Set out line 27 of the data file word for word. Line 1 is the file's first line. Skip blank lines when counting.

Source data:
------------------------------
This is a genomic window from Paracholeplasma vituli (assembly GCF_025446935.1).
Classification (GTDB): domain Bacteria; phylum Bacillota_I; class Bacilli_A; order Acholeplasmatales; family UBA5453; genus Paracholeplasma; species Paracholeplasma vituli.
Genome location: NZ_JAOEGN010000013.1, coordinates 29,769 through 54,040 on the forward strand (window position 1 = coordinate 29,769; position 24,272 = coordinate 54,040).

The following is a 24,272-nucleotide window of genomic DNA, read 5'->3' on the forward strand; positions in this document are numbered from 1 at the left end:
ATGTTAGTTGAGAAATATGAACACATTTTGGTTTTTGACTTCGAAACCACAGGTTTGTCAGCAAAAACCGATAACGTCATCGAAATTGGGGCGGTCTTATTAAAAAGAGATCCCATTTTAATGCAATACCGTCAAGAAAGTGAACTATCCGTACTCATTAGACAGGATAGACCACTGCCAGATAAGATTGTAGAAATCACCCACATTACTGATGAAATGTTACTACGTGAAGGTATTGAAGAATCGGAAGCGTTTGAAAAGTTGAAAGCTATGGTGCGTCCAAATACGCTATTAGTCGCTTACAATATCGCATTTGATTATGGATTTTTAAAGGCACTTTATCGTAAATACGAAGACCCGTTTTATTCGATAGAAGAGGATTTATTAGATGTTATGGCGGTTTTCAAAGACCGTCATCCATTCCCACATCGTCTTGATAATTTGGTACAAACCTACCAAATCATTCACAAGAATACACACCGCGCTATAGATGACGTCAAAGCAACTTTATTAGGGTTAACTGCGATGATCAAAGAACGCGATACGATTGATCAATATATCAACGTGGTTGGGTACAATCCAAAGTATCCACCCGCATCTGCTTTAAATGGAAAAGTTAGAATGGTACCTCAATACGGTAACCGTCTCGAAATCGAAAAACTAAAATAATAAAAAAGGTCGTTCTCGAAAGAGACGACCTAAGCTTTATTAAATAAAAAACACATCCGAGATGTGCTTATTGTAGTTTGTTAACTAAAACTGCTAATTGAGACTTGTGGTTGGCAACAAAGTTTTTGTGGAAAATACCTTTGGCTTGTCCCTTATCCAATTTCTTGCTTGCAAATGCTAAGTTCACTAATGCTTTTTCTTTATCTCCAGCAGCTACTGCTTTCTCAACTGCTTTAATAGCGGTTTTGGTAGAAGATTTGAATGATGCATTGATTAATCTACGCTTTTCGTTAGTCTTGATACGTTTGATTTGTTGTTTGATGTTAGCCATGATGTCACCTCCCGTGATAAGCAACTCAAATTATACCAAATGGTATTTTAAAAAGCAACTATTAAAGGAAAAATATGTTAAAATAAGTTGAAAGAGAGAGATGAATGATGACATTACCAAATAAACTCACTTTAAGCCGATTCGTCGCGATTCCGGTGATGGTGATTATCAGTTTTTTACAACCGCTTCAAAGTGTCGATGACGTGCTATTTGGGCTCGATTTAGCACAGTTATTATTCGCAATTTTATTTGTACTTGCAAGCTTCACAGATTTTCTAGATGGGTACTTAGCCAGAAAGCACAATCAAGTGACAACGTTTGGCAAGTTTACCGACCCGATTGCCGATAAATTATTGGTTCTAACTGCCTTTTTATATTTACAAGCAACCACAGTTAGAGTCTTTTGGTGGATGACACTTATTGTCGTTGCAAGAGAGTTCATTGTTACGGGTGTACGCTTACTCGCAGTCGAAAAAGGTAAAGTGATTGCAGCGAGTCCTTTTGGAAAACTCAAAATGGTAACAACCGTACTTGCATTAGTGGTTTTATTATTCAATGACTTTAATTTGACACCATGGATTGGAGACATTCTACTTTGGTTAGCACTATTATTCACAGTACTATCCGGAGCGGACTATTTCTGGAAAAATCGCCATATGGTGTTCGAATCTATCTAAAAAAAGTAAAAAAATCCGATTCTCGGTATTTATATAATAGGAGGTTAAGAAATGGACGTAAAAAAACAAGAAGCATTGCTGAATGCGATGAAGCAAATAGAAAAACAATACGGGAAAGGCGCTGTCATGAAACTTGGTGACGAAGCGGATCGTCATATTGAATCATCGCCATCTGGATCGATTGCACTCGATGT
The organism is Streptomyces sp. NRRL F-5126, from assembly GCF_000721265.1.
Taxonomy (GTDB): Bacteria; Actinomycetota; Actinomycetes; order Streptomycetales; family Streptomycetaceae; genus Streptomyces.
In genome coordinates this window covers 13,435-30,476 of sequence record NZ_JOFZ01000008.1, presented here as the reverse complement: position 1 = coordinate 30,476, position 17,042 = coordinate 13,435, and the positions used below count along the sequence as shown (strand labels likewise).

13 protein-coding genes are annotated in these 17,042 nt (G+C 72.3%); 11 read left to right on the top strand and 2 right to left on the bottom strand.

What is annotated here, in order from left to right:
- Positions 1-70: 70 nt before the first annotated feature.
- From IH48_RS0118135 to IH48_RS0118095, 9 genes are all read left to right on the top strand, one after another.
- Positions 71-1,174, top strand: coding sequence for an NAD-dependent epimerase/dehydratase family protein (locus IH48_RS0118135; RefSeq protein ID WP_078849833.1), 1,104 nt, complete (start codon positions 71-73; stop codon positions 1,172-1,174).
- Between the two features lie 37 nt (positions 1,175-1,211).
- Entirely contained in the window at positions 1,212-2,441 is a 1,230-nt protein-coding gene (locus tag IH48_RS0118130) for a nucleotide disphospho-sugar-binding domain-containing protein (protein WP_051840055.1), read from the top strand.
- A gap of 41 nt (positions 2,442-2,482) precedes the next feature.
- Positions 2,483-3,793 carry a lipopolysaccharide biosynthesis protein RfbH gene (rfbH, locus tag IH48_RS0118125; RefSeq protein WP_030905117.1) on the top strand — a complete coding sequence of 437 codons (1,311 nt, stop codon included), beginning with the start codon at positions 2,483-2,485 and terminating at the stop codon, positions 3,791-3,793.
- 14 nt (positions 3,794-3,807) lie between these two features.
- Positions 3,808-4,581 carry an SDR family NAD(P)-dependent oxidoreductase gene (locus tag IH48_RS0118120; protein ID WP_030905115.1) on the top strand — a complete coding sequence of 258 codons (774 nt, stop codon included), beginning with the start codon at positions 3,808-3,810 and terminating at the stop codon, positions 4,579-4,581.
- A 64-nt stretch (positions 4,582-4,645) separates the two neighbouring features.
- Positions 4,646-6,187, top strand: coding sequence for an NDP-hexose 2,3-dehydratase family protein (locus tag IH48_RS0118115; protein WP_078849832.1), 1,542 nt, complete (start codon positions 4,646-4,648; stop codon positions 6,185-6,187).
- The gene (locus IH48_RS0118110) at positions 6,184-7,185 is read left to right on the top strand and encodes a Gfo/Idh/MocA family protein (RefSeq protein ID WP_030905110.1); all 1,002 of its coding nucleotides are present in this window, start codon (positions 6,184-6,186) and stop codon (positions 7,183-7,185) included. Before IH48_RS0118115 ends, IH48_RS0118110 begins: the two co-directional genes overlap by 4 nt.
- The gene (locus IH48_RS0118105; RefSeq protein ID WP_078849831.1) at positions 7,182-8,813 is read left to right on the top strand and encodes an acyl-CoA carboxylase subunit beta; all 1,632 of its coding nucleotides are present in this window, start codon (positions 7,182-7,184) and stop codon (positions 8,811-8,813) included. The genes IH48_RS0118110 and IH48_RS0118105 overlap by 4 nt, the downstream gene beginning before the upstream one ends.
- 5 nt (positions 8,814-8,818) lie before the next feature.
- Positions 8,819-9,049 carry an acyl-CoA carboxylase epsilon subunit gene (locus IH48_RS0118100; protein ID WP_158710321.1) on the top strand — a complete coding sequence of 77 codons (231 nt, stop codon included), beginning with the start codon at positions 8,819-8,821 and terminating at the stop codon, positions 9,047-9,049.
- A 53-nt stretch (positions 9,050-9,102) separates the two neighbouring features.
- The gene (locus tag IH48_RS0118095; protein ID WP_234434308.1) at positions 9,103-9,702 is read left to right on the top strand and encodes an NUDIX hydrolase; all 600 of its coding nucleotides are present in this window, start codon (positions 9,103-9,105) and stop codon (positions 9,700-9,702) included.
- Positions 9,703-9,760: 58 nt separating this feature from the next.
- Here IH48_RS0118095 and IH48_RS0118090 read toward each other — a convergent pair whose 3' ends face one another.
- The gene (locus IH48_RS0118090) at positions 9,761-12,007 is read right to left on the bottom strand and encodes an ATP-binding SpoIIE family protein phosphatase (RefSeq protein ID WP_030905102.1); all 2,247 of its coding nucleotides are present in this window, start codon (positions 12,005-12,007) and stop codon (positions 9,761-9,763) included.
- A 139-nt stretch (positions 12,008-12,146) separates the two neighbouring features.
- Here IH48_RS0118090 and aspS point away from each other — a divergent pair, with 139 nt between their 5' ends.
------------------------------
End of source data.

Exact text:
- The gene (locus tag IH48_RS0118095; protein ID WP_234434308.1) at positions 9,103-9,702 is read left to right on the top strand and encodes an NUDIX hydrolase; all 600 of its coding nucleotides are present in this window, start codon (positions 9,103-9,105) and stop codon (positions 9,700-9,702) included.